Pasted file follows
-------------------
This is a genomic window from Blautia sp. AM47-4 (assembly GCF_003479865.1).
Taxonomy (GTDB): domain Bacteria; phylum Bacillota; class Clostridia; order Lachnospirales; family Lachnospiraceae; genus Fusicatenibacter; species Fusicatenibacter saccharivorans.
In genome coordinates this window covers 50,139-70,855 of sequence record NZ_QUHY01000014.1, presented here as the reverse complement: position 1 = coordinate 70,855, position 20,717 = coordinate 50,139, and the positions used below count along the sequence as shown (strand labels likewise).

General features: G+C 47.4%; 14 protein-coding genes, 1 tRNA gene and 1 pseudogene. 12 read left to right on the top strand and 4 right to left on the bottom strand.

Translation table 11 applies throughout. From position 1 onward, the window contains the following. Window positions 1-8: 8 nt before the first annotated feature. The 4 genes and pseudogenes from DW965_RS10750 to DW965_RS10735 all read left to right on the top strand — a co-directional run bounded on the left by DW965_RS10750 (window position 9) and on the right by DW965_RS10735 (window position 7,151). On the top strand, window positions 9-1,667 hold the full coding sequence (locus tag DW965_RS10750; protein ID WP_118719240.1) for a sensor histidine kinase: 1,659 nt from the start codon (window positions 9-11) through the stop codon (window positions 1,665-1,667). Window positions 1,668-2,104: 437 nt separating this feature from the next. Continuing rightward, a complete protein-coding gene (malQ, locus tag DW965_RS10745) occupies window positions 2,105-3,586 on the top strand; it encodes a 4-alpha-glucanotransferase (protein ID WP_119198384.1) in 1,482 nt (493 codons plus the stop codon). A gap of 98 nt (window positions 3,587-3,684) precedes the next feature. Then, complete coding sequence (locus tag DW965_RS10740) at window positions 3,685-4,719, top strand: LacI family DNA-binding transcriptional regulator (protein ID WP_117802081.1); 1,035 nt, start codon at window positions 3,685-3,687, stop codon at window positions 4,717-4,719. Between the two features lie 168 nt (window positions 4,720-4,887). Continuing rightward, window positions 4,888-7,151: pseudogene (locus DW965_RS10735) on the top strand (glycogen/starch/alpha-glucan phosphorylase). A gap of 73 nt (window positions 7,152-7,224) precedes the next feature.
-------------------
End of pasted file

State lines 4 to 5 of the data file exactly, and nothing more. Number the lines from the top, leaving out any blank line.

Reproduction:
General features: G+C 47.4%; 14 protein-coding genes, 1 tRNA gene and 1 pseudogene. 12 read left to right on the top strand and 4 right to left on the bottom strand.

Translation table 11 applies throughout. From position 1 onward, the window contains the following. Window positions 1-8: 8 nt before the first annotated feature. The 4 genes and pseudogenes from DW965_RS10750 to DW965_RS10735 all read left to right on the top strand — a co-directional run bounded on the left by DW965_RS10750 (window position 9) and on the right by DW965_RS10735 (window position 7,151). On the top strand, window positions 9-1,667 hold the full coding sequence (locus tag DW965_RS10750; protein ID WP_118719240.1) for a sensor histidine kinase: 1,659 nt from the start codon (window positions 9-11) through the stop codon (window positions 1,665-1,667). Window positions 1,668-2,104: 437 nt separating this feature from the next. Continuing rightward, a complete protein-coding gene (malQ, locus tag DW965_RS10745) occupies window positions 2,105-3,586 on the top strand; it encodes a 4-alpha-glucanotransferase (protein ID WP_119198384.1) in 1,482 nt (493 codons plus the stop codon). A gap of 98 nt (window positions 3,587-3,684) precedes the next feature. Then, complete coding sequence (locus tag DW965_RS10740) at window positions 3,685-4,719, top strand: LacI family DNA-binding transcriptional regulator (protein ID WP_117802081.1); 1,035 nt, start codon at window positions 3,685-3,687, stop codon at window positions 4,717-4,719. Between the two features lie 168 nt (window positions 4,720-4,887). Continuing rightward, window positions 4,888-7,151: pseudogene (locus DW965_RS10735) on the top strand (glycogen/starch/alpha-glucan phosphorylase). A gap of 73 nt (window positions 7,152-7,224) precedes the next feature.